Released: 2011, Fan Death Records
Reviewer: Aaron Yurkiewicz
There’s just something about Chicago’s Locrian that goes far beyond simple genre tags like “Ambient,” “Drone,” “Experimental,” etc. Yeah, you could certainly try to pigeonhole them into any one of those prefab categories, but it’d be an injustice to the music created by this trio of powerfully talented artists. Each Locrian release is like the soundtrack to the end of the world. And not some “bbbbbbbbbbbrrrrrrrrrrrrrrrrrrrrrrhhhhhhhhhhh” buzzsaw black metal end of the world, but real orchestral, heavy, apocalyptic, “holy shit, this is the end of the world” kind of end of the world stuff. And the band’s latest opus, THE CLEARING, follows that tradition blissfully bleak abandon.
What really endears me to this band is their ability to create defined musical structure out of what seems to be abstract nothingness. Real instruments combined with technology result in a wholly organic sounding output that’s both unsettling and captivating at the same time. Each of THE CLEARING’s four tracks mimics this formula, but with varied ingredients which helps keep things interesting. “Chalk Point” opens with the bangs of percussion and a sullen piano line that are slowly overshadowed by a rising wall of guitar notes and feedback. Which itself is then used to accompany the other instruments in creating melody. Low, chant like wails are then introduced into the arrangement, all slowly building into a remarkably heady, heavy tune. “Augury in an Evaporating Tower” consumes you in a wall of electromagnetic noise, before ramping into pseudo black metal territory (think Wolves in the Throne Room on lots of acid). “Coprolite” goes completely in the other direction. Softened by the gentle melodies of an acoustic guitar, the odious sounds brewing behind it belie the false sense of security that you’re lulled into. And the 17-minute plus title track is a slow wall of noise, noise driven from a variety of components from all angles of your headphones. It’s a bleak track that on the surface appears empty of content, but in actuality it’s quite the opposite.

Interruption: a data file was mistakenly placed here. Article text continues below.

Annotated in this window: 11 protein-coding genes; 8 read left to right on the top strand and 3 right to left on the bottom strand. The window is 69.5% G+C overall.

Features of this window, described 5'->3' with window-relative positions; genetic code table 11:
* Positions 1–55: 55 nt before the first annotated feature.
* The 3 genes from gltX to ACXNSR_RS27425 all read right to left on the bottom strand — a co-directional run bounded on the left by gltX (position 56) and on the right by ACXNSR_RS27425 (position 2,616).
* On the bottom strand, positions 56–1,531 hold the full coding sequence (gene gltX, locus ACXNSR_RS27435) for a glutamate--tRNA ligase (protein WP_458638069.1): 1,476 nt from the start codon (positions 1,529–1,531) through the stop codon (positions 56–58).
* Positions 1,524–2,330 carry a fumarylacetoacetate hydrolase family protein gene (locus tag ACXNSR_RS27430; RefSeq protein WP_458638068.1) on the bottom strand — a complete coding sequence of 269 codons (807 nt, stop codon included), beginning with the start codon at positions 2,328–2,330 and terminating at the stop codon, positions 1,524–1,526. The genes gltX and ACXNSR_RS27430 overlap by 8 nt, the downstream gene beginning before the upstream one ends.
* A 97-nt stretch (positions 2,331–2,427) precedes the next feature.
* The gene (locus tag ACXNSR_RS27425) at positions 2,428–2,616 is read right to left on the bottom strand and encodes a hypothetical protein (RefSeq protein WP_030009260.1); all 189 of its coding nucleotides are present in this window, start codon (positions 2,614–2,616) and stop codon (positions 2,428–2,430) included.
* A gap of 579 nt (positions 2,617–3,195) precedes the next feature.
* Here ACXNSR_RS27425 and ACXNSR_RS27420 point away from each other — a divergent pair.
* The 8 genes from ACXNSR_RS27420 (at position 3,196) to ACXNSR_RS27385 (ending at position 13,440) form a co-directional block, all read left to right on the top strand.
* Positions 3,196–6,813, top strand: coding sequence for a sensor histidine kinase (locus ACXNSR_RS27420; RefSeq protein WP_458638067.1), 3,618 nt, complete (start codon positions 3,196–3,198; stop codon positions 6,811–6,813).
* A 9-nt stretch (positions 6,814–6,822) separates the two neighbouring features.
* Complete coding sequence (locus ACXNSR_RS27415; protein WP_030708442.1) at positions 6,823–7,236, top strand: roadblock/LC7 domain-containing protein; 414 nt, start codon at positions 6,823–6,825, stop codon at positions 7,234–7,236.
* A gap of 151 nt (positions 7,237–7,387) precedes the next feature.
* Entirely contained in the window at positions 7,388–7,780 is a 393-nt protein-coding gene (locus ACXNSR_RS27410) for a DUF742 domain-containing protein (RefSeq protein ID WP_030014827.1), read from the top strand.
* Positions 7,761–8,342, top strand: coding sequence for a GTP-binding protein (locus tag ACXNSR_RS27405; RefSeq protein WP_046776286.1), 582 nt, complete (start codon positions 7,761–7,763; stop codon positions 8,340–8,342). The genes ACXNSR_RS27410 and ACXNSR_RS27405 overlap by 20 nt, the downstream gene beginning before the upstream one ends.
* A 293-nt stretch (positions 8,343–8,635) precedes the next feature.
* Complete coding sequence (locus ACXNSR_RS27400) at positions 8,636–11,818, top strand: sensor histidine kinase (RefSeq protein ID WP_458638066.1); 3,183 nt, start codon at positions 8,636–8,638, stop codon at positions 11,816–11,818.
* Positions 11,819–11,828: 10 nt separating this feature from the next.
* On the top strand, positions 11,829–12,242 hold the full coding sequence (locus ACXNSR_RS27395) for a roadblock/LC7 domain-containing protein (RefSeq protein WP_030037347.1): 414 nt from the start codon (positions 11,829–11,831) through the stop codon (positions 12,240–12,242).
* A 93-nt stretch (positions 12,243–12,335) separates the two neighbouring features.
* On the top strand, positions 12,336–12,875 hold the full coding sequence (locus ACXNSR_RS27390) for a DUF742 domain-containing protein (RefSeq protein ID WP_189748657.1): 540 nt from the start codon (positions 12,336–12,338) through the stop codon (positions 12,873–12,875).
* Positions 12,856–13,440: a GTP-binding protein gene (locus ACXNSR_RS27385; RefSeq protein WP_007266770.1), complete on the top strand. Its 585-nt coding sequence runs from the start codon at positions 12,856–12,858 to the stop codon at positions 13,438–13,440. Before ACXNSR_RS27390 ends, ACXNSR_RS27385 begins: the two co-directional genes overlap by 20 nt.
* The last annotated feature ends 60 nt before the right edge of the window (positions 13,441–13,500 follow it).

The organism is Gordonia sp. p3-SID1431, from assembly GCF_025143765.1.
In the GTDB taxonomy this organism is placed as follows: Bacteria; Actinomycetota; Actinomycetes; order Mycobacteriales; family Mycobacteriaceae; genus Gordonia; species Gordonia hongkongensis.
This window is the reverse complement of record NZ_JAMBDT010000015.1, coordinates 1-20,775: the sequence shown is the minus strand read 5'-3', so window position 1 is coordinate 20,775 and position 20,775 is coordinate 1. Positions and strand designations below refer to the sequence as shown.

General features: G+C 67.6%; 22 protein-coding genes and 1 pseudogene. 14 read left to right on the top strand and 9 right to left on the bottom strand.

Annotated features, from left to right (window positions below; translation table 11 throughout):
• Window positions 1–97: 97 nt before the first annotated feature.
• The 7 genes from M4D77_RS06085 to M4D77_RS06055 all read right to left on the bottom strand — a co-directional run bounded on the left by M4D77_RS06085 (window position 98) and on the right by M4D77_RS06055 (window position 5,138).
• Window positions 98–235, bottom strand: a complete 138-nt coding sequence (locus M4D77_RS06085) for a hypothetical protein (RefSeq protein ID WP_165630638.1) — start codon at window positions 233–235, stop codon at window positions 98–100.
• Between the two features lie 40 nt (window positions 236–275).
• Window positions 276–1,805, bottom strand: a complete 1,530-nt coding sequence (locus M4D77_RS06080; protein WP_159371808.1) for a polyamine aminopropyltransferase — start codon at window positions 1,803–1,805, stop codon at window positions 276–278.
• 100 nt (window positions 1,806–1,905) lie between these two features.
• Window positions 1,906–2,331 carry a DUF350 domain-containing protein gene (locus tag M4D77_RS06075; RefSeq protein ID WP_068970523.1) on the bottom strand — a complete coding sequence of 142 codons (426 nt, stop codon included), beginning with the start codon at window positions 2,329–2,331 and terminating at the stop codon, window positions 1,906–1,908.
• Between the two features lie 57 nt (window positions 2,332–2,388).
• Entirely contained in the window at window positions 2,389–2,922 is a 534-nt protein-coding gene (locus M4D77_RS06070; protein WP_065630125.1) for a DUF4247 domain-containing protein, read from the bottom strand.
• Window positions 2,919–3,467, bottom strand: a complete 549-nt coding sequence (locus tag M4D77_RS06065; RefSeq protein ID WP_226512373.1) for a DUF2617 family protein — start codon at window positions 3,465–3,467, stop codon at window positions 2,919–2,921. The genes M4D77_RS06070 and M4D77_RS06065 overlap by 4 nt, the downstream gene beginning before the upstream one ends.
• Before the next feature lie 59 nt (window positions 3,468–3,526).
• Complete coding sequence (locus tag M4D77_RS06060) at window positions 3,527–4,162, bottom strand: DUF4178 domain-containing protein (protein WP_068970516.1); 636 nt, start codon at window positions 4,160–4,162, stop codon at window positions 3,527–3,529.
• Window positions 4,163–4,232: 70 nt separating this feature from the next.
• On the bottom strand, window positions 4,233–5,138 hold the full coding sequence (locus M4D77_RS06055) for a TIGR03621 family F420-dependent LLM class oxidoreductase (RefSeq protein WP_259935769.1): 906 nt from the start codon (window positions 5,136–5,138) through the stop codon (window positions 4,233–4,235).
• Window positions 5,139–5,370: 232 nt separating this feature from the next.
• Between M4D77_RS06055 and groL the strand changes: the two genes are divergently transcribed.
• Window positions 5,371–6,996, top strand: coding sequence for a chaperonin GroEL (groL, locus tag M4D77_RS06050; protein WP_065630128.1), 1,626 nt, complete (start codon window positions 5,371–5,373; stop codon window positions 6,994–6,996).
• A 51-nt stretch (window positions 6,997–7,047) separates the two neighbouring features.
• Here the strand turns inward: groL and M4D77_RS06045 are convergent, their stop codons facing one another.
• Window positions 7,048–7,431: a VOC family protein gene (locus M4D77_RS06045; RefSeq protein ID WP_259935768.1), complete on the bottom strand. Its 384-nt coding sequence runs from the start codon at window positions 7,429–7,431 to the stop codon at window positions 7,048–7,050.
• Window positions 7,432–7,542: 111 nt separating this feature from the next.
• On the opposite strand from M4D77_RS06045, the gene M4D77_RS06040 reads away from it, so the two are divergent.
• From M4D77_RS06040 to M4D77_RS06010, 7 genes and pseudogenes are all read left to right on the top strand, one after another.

I do wish that there was more to the album though. The 4 tracks included are all strong, and collectively THE CLEARING pushes towards the 40-minute mark, but it feels like a short listen. The band’s previous disc, THE CRYSTAL WORLD, only had a couple of more tracks on it than THE CLEARING does, but it felt like a “fuller” album.
That being said, THE CLEARING is still an enjoyable, moving listen. Locrian isn’t going to appeal to everyone, nor do I believe that to be their goal. But if your music collection is open enough for bands like Om, Sunn O))), WITTR, Godflesh, Neurosis, etc, this is one band that you’ll want to get familiar with.